Carbon fibre in yachts
Composite materials such as glass fibre and carbon fibre are commonly used in the fabrication of yachts and superyachts.
Carbon fibre composite material is made of organic polymers set in resin. With a distinct look and high performance, it is suitable for both structural and cosmetic applications, inside and outside the yacht. Carbon fibre composite uses commonly include the hull of yachts and furniture.
Carbon fibre is light weight and high strength, offering great durability and corrosion resistance which outperforms metals such as aluminium and stainless steel. It’s lightweight further ensures fuel efficiency with lighter and faster yachts achievable. Carbon fibre has increased moisture stability and is low maintenance – perfect for sustained periods of time in the water and at sea.
This has enabled innovations within the yachting industry – most notably, the Pink Gin VI by Baltic Yachts, which is the world’s largest carbon fibre sloop-rigged sailing yacht.
Carbon fibre in Formula 1 cars
Another carbon fibre composite use includes Formula 1 and NASCAR; both utilise carbon fibre for faster and more durable modern racing cars. For these applications, the reduced weight of carbon fibre develops faster and higher performing cars, which are still able to adequately absorb shock and provide a form of heat resistance.
The McLaren MP4/1, first debuted 1981, was one of the first examples of carbon fibre in Formula 1 cars, featuring a monocoque design made entirely from carbon fibre. This provided driver protection whilst enhancing the features of the racing car.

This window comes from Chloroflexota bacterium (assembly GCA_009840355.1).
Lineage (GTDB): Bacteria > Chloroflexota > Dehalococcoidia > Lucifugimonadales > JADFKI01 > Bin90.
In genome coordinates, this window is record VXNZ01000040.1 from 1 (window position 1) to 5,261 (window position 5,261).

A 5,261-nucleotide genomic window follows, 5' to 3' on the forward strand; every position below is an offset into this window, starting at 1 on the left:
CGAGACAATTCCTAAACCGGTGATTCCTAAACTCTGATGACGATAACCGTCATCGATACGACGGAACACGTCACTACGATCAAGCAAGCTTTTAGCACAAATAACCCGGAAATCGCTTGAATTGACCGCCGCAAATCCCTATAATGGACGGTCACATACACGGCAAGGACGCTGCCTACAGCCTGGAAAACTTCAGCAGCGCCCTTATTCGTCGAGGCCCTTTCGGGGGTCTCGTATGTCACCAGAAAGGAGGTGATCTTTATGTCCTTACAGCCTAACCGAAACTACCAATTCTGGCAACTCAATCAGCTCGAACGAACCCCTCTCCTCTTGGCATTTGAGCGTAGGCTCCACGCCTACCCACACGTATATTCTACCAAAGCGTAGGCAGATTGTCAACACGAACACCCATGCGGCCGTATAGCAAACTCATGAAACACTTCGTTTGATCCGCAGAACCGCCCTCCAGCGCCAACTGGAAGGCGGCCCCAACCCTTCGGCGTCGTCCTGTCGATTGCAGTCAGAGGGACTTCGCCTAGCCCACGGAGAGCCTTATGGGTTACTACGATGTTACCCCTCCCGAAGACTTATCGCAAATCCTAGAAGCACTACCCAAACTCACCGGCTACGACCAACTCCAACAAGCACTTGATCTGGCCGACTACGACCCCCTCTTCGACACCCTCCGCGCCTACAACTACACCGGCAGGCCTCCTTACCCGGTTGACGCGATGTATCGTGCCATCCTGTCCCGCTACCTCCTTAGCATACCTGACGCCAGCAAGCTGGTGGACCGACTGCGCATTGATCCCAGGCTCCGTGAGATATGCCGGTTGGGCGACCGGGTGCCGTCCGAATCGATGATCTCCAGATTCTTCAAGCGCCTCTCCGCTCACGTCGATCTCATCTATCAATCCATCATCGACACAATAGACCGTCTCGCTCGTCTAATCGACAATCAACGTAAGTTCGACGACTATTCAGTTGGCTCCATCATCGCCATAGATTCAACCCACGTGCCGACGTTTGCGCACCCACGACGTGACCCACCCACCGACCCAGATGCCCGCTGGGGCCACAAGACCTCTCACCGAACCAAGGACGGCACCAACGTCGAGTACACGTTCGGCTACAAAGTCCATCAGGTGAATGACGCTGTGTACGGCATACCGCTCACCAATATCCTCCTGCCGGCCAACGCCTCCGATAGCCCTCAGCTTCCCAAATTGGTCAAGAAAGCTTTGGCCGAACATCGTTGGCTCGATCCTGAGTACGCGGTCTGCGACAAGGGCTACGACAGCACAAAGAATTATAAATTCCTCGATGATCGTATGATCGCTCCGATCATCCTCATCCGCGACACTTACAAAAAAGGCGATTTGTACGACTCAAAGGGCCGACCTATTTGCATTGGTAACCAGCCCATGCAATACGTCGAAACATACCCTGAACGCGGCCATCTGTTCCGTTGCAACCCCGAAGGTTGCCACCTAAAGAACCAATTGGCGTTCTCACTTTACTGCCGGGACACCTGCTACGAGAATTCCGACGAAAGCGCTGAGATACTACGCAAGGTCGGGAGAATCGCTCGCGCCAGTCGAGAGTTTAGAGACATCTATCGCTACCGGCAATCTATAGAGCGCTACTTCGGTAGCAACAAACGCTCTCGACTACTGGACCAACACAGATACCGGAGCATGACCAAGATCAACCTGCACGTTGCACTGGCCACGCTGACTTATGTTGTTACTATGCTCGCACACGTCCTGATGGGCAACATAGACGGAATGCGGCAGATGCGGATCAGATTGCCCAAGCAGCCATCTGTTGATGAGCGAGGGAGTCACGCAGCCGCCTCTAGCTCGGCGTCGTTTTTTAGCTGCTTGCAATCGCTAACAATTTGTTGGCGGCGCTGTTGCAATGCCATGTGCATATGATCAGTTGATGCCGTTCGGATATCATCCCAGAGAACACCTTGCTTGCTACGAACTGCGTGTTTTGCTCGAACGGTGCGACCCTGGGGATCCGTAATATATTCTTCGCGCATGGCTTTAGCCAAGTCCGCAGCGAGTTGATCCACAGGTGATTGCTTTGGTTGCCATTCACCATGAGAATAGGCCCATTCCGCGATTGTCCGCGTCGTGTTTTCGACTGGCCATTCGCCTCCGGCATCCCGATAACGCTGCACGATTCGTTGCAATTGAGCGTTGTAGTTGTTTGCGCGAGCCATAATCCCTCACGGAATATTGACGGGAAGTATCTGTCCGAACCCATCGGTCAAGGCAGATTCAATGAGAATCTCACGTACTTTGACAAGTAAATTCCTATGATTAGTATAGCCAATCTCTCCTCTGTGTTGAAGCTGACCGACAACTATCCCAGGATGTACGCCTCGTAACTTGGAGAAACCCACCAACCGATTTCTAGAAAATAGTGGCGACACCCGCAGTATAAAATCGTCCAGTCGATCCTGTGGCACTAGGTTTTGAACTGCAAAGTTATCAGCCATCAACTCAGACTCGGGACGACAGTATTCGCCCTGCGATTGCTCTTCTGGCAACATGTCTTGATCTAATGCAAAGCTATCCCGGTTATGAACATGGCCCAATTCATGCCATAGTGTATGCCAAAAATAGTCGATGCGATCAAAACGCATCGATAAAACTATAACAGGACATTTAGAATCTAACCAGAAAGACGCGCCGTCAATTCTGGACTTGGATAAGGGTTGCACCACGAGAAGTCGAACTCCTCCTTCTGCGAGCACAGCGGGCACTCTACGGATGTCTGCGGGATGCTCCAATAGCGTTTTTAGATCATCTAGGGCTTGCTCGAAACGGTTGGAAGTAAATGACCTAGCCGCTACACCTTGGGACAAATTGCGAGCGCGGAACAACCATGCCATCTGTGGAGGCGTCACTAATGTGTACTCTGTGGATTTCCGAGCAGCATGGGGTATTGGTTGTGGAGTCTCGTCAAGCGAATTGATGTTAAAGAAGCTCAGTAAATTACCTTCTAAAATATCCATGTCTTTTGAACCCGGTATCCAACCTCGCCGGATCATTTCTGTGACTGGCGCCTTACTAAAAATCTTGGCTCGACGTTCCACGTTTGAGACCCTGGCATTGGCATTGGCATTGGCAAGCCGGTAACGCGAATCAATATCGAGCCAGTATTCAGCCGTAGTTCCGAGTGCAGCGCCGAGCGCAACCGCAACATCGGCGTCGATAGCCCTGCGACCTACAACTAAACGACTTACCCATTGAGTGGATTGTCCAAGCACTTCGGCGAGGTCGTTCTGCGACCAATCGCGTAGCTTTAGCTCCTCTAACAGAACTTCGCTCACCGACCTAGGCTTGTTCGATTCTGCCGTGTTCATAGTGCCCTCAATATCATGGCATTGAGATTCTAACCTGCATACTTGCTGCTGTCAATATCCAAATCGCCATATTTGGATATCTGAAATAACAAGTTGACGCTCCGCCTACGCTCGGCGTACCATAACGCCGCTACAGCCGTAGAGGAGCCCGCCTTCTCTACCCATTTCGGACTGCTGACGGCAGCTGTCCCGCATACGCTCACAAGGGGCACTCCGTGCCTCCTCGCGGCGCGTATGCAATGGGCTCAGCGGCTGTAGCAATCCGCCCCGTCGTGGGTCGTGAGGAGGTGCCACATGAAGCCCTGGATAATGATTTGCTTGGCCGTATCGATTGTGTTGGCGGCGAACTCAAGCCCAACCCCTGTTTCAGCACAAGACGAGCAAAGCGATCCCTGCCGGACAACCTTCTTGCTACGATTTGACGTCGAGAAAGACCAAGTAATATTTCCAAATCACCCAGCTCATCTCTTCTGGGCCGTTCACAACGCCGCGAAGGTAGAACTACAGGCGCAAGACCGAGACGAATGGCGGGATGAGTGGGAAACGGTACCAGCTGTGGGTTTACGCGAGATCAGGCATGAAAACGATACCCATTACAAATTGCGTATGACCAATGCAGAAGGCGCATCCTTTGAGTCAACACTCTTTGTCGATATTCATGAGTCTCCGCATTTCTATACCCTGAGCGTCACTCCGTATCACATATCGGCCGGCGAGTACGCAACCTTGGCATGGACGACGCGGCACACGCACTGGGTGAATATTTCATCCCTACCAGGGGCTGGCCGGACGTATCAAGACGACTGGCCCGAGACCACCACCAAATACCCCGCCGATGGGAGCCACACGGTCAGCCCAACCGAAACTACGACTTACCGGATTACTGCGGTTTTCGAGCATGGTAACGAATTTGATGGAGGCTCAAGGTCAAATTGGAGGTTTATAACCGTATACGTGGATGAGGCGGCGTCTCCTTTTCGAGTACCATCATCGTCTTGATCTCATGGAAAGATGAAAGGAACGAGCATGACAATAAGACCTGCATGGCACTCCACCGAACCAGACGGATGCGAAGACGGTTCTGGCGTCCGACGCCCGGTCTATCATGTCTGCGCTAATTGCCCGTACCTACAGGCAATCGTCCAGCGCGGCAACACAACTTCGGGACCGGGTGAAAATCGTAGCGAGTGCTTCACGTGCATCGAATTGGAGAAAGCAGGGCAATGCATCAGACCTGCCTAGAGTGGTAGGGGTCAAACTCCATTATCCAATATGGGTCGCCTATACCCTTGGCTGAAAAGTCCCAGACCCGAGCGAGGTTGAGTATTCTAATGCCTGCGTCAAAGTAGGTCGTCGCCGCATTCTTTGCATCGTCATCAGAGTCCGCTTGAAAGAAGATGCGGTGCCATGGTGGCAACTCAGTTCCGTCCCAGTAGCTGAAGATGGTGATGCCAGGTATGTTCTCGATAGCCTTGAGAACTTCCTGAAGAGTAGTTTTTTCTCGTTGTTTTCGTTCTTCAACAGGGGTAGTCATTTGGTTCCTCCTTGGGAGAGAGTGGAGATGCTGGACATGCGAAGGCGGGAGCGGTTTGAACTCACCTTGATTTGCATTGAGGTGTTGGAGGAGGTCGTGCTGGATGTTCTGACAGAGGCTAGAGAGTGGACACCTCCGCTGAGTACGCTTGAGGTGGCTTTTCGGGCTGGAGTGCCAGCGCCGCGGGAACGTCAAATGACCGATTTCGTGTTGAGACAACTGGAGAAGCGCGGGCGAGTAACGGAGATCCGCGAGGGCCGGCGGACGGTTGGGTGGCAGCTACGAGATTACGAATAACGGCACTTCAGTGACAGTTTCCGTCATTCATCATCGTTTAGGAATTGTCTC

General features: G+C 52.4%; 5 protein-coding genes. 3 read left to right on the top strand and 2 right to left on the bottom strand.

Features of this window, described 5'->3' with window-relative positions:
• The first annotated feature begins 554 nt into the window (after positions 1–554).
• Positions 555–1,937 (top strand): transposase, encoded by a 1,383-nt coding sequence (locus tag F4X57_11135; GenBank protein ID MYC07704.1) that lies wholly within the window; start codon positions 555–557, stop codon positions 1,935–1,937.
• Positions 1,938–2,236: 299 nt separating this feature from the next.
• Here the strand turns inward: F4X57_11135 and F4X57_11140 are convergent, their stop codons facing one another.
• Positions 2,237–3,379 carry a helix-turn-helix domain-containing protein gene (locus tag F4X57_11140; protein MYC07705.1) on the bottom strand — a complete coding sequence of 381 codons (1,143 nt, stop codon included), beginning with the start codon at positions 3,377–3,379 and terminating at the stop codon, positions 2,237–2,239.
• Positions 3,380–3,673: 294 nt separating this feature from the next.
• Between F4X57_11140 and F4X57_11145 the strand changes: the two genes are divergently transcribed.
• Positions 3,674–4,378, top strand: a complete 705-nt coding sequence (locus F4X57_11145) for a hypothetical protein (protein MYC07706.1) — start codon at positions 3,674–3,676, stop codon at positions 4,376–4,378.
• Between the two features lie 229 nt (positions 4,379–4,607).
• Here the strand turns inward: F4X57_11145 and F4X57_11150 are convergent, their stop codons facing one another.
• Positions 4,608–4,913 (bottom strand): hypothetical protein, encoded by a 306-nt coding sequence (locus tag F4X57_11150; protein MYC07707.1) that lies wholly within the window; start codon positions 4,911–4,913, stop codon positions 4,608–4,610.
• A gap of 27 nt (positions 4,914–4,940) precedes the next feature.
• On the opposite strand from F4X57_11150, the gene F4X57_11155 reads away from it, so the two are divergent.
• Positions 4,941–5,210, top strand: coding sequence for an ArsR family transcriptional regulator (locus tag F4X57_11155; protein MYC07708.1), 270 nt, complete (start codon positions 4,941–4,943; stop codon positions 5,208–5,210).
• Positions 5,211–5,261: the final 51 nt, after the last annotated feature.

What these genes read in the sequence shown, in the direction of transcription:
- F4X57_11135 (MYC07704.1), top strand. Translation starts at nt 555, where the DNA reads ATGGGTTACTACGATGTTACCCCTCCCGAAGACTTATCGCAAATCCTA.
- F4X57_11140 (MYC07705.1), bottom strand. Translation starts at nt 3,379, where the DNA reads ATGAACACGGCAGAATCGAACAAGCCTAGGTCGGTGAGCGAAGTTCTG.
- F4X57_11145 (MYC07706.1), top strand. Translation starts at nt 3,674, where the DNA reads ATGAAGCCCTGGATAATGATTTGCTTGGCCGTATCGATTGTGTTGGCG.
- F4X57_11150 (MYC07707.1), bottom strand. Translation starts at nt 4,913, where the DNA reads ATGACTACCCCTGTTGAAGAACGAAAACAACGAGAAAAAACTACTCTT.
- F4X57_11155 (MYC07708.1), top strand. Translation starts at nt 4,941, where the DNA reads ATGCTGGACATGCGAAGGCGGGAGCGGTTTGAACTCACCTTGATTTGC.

High end road cars also use carbon fibre composite material for its reputation as a high quality and desirable material, which is not mass produced for the automotive industry because of its expense. Carbon fibre’s unique weaved pattern demonstrates this [desirability] for all to see and can be used for external and internal features.
Carbon fibre in aerospace
The aerospace industry was one of the first sectors to utilise carbon fibre with the incorporation of the composite material into Rolls Royce jet engine fan assemblies in the 1960s, when carbon fibre production was beginning to develop. Since then, the production of the material has significantly improved, leading to the aerospace industry making up the majority of carbon fibre composite uses, being used for all types of applications, from seats to structural framing.
For the aerospace industry, carbon fibre presents a great alternative to more traditional materials, such as aluminium and titanium, as a lightweight and high strength material which has great thermal stability and aids optimum performance and fuel efficiency.
Within the aerospace industry, carbon fibre is used for interiors and external applications across spacecraft, aircraft, helicopters and gliders, with the Boeing’s 787 Dreamliner presenting one of the most famous uses of carbon fibre in the aerospace industry.
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